TNC Chimney Rock State Park, NC  

TOPIC: HWA treatment on Nature Conservancy lands!

== 1 of 2 ==
Date: Wed, Apr 30 2008 2:06 pm
From: JamesRobertSmith

I got an email today asking if I'd be willing to help out on chemical
treatment for HWA on Nature Conservancy property at the new Chimney
Rock State Park at Lake Lure.

Did any of you also get this invite? It's for June 3. I'll be happy to
forward any names, email addresses, etc. They're looking for
volunteers to treat hemlocks. I'm assuming with Merit, via Kioritz
injectors. Not sure.

== 2 of 2 ==
Date: Wed, Apr 30 2008 3:50 pm
From: "Will Blozan"


That is great news! I hope they will use a generic- Merit is ridiculously


Behalf Of Andrew Joslin
Sent: Friday, May 02, 2008 1:28 AM
Subject: [ENTS] Re: HWA treatment on Nature Conservancy lands!

"That's nice. I just disagree with the idea of stopping WA in old
growth which is often thought of as an area that humans don't try to
fix things." John Keslick

When humans break things it's their obligation to try and fix them.
Standing by and doing nothing about HWA makes absolutely no sense.
Even if we ultimately fail we have to try. We're not talking about
natural successional events and processes in old-growth, this is
human introduced ecosystem destruction.

"Are we going to prune the trees then too, removing symplastless branches?" John Keslick

Absolutely not, pruning trees does not factor into HWA control, not
sure what you're referring to.

Andrew Joslin
Jamaica Plain, MA

== 2 of 4 ==
Date: Fri, May 2 2008 4:25 am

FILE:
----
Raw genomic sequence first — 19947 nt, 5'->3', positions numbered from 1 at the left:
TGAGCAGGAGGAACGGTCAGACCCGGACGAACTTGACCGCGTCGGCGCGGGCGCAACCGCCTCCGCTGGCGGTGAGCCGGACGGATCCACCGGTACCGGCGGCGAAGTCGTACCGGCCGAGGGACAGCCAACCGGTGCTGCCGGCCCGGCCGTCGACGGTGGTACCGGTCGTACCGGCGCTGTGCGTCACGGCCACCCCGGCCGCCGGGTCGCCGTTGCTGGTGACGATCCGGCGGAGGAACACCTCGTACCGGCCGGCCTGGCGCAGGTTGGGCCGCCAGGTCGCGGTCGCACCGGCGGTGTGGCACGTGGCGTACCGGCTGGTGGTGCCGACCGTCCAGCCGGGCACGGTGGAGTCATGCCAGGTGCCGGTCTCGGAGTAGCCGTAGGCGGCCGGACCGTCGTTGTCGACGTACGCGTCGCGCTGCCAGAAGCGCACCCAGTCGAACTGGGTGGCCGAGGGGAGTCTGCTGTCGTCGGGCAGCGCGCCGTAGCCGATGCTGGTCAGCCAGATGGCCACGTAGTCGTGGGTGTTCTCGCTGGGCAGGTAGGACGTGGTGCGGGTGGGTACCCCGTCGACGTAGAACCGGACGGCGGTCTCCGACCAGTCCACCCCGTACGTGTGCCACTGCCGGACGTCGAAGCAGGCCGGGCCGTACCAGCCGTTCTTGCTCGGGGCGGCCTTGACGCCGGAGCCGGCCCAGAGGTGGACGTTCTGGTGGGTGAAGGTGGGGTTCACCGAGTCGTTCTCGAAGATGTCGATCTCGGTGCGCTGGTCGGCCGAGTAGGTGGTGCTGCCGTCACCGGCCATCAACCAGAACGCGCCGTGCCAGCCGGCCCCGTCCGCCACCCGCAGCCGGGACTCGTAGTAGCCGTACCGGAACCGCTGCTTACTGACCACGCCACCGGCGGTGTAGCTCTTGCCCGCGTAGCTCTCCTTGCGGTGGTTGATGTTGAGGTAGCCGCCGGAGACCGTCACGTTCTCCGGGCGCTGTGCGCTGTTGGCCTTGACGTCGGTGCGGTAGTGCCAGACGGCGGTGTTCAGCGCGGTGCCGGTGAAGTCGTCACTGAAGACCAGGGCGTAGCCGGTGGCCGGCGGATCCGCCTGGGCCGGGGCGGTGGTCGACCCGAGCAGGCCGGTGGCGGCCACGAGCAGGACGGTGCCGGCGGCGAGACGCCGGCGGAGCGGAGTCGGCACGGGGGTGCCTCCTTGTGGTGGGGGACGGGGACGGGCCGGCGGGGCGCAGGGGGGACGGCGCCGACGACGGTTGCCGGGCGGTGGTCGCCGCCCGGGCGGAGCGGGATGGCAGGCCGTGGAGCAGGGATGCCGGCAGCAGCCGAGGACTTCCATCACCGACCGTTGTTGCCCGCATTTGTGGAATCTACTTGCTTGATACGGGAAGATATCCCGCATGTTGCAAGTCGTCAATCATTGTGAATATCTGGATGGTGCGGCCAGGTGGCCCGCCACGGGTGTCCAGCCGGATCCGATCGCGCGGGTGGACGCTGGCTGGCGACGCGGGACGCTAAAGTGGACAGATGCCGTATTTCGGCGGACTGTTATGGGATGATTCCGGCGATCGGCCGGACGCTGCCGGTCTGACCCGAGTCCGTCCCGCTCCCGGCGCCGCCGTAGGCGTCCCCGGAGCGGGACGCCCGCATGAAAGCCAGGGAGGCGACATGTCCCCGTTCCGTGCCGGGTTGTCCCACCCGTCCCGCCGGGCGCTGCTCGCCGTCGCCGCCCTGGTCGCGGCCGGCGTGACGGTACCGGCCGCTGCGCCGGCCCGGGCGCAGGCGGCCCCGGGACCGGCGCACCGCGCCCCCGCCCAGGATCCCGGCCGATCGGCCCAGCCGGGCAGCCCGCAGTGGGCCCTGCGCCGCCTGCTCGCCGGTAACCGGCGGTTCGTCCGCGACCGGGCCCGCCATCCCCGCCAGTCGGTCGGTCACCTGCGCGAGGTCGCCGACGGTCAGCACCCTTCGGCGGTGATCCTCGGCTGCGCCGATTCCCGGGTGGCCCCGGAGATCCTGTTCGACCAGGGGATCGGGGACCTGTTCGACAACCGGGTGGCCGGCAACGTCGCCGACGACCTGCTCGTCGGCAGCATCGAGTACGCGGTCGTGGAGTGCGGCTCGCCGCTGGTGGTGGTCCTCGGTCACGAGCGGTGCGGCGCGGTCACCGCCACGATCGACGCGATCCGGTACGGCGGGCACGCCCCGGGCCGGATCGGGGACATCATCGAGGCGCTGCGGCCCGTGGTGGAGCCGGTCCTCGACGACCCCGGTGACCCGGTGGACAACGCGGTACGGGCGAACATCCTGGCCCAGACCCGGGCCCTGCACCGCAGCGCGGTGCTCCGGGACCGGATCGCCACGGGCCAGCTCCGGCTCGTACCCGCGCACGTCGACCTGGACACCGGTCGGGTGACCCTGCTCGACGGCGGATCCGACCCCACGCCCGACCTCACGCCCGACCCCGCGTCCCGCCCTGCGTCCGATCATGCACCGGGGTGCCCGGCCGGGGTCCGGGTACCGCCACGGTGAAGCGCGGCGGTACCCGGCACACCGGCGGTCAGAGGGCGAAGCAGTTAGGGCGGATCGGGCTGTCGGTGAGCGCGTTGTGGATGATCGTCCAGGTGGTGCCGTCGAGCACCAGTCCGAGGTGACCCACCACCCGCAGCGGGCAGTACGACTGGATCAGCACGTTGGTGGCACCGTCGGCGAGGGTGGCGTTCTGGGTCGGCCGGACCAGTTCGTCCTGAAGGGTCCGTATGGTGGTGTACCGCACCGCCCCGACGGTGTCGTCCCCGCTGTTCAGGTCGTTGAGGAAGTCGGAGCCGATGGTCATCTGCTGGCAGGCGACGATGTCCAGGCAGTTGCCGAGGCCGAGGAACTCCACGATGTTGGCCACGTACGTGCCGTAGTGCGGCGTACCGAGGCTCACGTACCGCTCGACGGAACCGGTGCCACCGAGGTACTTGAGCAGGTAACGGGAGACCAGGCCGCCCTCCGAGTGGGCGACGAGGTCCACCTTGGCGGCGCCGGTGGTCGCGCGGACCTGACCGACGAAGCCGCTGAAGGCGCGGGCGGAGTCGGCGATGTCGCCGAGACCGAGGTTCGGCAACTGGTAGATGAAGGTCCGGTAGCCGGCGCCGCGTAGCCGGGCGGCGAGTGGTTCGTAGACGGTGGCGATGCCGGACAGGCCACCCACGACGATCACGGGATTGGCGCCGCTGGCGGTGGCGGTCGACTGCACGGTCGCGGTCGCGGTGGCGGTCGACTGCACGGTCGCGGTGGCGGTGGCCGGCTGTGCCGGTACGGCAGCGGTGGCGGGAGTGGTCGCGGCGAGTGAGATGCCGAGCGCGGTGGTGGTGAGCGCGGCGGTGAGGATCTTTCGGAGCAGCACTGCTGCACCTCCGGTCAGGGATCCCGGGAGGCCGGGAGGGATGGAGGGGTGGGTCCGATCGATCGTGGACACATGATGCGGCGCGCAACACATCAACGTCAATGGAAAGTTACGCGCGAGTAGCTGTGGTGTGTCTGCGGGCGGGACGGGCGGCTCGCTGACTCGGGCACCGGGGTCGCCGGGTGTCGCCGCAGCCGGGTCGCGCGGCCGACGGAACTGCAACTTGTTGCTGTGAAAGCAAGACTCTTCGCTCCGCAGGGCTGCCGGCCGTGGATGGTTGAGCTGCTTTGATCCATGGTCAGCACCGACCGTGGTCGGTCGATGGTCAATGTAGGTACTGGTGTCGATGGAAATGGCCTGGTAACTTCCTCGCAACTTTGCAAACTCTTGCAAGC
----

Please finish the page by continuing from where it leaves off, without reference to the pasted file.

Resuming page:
From: "Will Blozan"


I agree wholeheartedly. You may recall the morass we got into with John the
last time this came up. Let's not go there.

I find it morally deficient when we, as a human species that makes mistakes
like HWA, don't use the tools we have to try to salvage the victims of those
mistakes. We have the opportunity to temporarily save representatives of
ancient hemlock ecosystems with tools that work until a better, more viable
long-term option is developed. To idly stand by and allow the ancient
Carolina and eastern hemlock forests to be sucked to death when we have a
tool to save them is unforgivable.

In the future when people ask about the hemlock forests and where they went,
what will be our answer to them be? If we knew that some forests of American
chestnut were let to die when the tool was at hand to save them, how would
we feel? I'd be pretty damn pissed off at the loss of the ecological legacy
intentionally erased (no action is a choice)- especially when the bulk of
the effort would have been in the hands of the US Government and
"responsible" land managers. I guess crazy wars are infinitely more